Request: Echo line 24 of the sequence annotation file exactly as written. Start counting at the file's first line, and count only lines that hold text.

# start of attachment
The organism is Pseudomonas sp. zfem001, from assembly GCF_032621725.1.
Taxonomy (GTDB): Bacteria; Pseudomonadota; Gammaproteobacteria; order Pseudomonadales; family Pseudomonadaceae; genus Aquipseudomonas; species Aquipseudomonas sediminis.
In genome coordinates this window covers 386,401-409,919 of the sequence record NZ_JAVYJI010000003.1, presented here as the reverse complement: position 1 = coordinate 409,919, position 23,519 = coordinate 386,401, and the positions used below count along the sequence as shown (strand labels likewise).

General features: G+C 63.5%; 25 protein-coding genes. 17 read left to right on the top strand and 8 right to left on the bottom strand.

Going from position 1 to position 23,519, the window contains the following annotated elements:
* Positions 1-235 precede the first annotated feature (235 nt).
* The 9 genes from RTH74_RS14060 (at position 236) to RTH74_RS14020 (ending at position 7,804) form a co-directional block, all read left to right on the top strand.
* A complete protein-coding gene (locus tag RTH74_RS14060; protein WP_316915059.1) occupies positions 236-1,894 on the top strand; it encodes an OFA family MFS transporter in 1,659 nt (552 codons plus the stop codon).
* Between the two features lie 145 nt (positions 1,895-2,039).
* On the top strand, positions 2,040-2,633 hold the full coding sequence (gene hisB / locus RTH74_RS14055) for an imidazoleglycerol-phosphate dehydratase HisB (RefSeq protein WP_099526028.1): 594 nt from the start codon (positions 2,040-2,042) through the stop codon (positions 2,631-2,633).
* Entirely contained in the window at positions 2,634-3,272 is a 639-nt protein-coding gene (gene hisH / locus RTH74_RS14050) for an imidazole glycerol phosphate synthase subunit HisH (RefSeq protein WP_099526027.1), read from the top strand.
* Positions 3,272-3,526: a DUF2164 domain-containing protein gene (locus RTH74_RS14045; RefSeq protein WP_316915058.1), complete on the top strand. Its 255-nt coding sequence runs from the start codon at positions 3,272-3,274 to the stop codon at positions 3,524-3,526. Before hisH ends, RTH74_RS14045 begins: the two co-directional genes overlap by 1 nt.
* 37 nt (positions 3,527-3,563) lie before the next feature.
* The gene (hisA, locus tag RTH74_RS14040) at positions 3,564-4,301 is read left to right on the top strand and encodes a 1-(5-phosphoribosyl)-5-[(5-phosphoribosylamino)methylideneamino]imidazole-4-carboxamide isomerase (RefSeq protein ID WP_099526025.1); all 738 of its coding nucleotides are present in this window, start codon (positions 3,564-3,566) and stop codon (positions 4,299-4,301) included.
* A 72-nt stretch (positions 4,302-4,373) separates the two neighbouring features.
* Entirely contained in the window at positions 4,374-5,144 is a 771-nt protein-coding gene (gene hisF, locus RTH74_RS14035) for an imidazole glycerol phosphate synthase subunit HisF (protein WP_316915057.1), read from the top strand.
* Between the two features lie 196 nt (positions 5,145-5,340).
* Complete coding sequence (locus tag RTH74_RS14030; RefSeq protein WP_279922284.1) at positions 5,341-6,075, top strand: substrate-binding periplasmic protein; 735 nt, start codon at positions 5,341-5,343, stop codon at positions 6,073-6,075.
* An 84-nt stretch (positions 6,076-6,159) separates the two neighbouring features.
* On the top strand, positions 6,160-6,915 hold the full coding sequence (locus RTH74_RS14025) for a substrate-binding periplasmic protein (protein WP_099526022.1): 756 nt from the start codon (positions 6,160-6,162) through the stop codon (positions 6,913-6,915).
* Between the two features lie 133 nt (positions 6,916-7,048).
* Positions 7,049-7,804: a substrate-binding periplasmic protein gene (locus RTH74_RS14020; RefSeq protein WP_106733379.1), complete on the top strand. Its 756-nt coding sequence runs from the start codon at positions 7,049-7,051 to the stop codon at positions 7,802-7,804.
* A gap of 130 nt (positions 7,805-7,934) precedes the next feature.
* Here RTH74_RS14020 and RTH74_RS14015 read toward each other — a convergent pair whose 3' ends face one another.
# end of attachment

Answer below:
* Here RTH74_RS14020 and RTH74_RS14015 read toward each other — a convergent pair whose 3' ends face one another.